Questions resurface

Back to Goodnow’s more radical, and exciting, hypothesis. In his paper Goodnow adds a note crediting F.M. Burnet for a previous iteration of the idea:

Since submitting this manuscript, my colleague Dr. Stephen Daley has drawn my attention to F.M. Burnet’s extraordinary 1972 book (Burnet, 1972). This monograph assembled the limited information about lymphocytes at that time to arrive at the same hypothesis developed here-that the stochastic onset of autoimmunity reflects “a conditioned malignancy” caused by emergence of “forbidden clones” through a combination of germline and somatic mutations that disrupt the normal mechanisms for eliminating or inactivating self-reactive lymphocytes.

… which brings me to the letter to the editor, by Thomas Brodnicki:7

I was reminded of a graduate lecture course given by Professor Roderick MacLeod in 1995 at the University of Illinois. While introducing F.M. Burnet’s clonal selection theory to our small class, Professor MacLeod mentioned Burnet’s idea that germline and somatic mutations provide the inherited and stochastic mechanisms that disrupt tolerance and result in autoimmunity.

Brodnicki points out four flaws in Goodnow’s model, none of which strikes me8 as being overwhelming, but which together make me say “Hmm”. His four points are that Goodnow’s (or Burnet’s) somatic mutation hypothesis doesn’t account for:

  1. age (cancer hits older people, as you’d expect with somatic mutations that should become more common over time; autoimmune disease often hits fairly young people more than old);
  2. sex (autoimmune disease often affects females far more often than males — or in some cases affects males more often than females — which is hard to explain by somatic mutations);
  3. epitope spreading (how does the autoimmune reaction “spread” from the epitope recognized by the initial hypothetically-mutated lymphocyte clone, to recognize the wide range of targets that are typical of autoimmune diseases); and
  4. infectious disease (why is increased incidence of autoimmune disease linked with reduced incidence of infectious disease?)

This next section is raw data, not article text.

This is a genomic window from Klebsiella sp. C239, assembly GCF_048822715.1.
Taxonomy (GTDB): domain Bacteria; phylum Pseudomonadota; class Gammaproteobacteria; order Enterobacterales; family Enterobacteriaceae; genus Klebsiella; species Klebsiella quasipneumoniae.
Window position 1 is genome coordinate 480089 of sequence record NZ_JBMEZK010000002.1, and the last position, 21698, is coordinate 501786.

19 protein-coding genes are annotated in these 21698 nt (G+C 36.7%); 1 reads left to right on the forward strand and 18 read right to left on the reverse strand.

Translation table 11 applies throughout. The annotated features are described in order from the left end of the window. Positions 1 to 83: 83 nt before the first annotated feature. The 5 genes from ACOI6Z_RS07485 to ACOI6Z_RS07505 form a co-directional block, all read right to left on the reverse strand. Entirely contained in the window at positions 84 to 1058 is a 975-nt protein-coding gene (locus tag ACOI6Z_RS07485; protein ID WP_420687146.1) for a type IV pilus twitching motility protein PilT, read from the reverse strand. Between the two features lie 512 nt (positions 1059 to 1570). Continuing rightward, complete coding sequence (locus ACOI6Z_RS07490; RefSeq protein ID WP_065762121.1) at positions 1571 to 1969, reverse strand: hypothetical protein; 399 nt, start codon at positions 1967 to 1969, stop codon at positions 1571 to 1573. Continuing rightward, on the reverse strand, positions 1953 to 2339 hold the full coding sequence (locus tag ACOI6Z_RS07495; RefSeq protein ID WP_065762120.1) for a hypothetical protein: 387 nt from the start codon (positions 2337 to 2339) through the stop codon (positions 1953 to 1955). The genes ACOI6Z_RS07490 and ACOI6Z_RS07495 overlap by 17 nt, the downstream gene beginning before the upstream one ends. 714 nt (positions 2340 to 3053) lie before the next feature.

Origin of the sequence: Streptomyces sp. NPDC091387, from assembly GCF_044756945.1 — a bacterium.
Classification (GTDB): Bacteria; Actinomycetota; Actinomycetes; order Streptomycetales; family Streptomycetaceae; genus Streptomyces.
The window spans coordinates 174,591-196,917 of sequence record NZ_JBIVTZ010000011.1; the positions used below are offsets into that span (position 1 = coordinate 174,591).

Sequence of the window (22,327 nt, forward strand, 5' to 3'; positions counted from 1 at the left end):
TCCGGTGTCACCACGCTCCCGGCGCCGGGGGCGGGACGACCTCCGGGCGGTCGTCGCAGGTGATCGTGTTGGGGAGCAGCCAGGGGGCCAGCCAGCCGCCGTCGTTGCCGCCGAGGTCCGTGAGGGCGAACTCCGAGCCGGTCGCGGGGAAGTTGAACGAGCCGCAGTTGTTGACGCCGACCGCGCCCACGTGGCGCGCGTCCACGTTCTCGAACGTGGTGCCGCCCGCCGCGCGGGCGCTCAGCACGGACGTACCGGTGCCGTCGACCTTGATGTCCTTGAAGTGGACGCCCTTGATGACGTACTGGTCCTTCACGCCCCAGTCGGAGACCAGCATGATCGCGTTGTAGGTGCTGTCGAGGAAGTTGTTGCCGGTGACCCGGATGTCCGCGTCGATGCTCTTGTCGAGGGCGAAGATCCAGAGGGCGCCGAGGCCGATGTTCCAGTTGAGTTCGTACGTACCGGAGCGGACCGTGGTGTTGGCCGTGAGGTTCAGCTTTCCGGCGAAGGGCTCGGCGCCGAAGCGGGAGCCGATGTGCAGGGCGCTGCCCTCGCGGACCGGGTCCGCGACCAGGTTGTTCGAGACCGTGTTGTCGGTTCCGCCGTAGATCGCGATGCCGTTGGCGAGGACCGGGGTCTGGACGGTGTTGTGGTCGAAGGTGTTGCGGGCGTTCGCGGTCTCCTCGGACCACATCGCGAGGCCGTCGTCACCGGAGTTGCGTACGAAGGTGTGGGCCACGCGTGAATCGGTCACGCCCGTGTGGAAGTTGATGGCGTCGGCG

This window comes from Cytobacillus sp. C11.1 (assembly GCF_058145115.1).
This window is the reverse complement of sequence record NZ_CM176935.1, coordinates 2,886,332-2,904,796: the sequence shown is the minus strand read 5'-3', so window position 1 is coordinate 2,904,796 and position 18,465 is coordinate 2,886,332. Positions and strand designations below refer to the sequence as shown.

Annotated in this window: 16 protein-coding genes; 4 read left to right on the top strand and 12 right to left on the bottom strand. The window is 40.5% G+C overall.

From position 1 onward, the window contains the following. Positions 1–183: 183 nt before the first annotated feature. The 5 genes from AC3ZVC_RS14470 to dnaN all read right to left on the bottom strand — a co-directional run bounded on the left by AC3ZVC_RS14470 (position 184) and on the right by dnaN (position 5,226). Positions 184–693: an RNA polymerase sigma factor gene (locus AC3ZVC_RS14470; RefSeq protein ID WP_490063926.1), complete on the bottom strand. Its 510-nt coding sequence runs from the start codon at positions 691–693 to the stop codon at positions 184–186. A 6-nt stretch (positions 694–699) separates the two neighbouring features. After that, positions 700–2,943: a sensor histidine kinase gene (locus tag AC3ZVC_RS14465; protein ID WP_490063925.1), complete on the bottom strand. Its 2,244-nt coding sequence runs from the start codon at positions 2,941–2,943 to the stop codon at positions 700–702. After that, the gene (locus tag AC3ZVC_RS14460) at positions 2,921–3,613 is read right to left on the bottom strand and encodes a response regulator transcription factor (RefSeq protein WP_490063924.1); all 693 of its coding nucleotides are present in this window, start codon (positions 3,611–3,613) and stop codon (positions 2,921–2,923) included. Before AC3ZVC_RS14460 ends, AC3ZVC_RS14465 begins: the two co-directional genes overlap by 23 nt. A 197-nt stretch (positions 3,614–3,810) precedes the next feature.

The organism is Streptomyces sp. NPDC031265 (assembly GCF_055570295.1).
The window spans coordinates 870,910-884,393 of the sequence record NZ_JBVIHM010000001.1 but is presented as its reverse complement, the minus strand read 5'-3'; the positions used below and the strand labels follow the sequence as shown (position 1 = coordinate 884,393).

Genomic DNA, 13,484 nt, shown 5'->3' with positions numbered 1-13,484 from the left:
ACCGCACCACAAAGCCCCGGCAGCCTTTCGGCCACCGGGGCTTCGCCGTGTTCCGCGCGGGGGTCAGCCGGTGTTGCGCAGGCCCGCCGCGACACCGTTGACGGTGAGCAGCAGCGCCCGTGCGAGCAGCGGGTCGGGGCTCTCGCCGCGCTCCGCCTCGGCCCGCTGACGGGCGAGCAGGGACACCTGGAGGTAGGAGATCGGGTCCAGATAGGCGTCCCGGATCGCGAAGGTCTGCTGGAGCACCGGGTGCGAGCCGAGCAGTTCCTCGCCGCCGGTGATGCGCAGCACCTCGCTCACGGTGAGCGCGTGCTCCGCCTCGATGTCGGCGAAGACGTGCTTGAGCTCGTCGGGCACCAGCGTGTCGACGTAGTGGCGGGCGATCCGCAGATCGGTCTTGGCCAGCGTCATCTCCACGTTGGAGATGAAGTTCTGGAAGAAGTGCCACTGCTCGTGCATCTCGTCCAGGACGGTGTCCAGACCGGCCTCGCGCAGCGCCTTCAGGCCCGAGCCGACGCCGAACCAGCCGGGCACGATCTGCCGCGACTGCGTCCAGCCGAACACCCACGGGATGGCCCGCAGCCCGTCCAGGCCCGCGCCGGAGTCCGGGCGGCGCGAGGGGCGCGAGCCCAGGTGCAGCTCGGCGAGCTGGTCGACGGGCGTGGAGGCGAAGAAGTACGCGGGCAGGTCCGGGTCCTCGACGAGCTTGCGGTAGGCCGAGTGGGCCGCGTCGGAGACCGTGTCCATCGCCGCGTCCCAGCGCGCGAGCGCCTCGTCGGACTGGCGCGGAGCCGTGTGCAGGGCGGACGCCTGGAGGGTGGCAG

As I say none of these points is itself insuperable; there are reasonable explanations that could account for all of them. But as far as I can think of there is no single explanation that will account for all of them, so we are multiplying William of Occam’s entities to an uncomfortable point.

Nevertheless, I think Goodnow’s hypothesis is a very interesting — and testable — one, that also offers conceptual avenues toward treatment and prevention; even if it’s wrong, I think it’s wrong in an interesting way. I’m looking forward to seeing what happens to it in the next couple years.

  1. For example, Pereira, L.E., Bostik, P., & Ansari, A.A., 2005. The development of mouse APECED models provides new insight into the role of AIRE in immune regulation. Clinical & developmental immunology, 12(3), p.211-6.[]
  2. In some other autoimmune disease models, exposure to pathogens, or to normal intestinal flora, does seem to increase the incidence of disease, as predicted. So it’s complicated.[]
  3. Bach, J., 2002. The Effect of Infections on Susceptibility to Autoimmune and Allergic Diseases. N Engl J Med, 347(12), p.911-920. []
  4. Actually, to tell the truth, the first I ran across was the letter to the editor, which intrigued me so that I looked again at Goodnow’s paper, and then while following up on Goodnow I found Pederson’s paper. Obviously I don’t follow the autoimmune literature as closely as I should. I hereby resolve to turn over a new leaf.[]
  5. Actually, it’s not all that long. In fact Goodnow’s paper is well worth reading if you’re interested — it’s well written and easy enough to follow[]
  6. Pedersen, A., 2007. The potential for induction of autoimmune disease by a randomly-mutated self-antigen. Medical Hypotheses, 68(6), p.1240-1246. []
  7. Brodnicki, T.C., 2007. Somatic Mutation and Autoimmunity. Cell, 131(7), p.1220-1221.) []
  8. Or Brodnicki, for that matter[]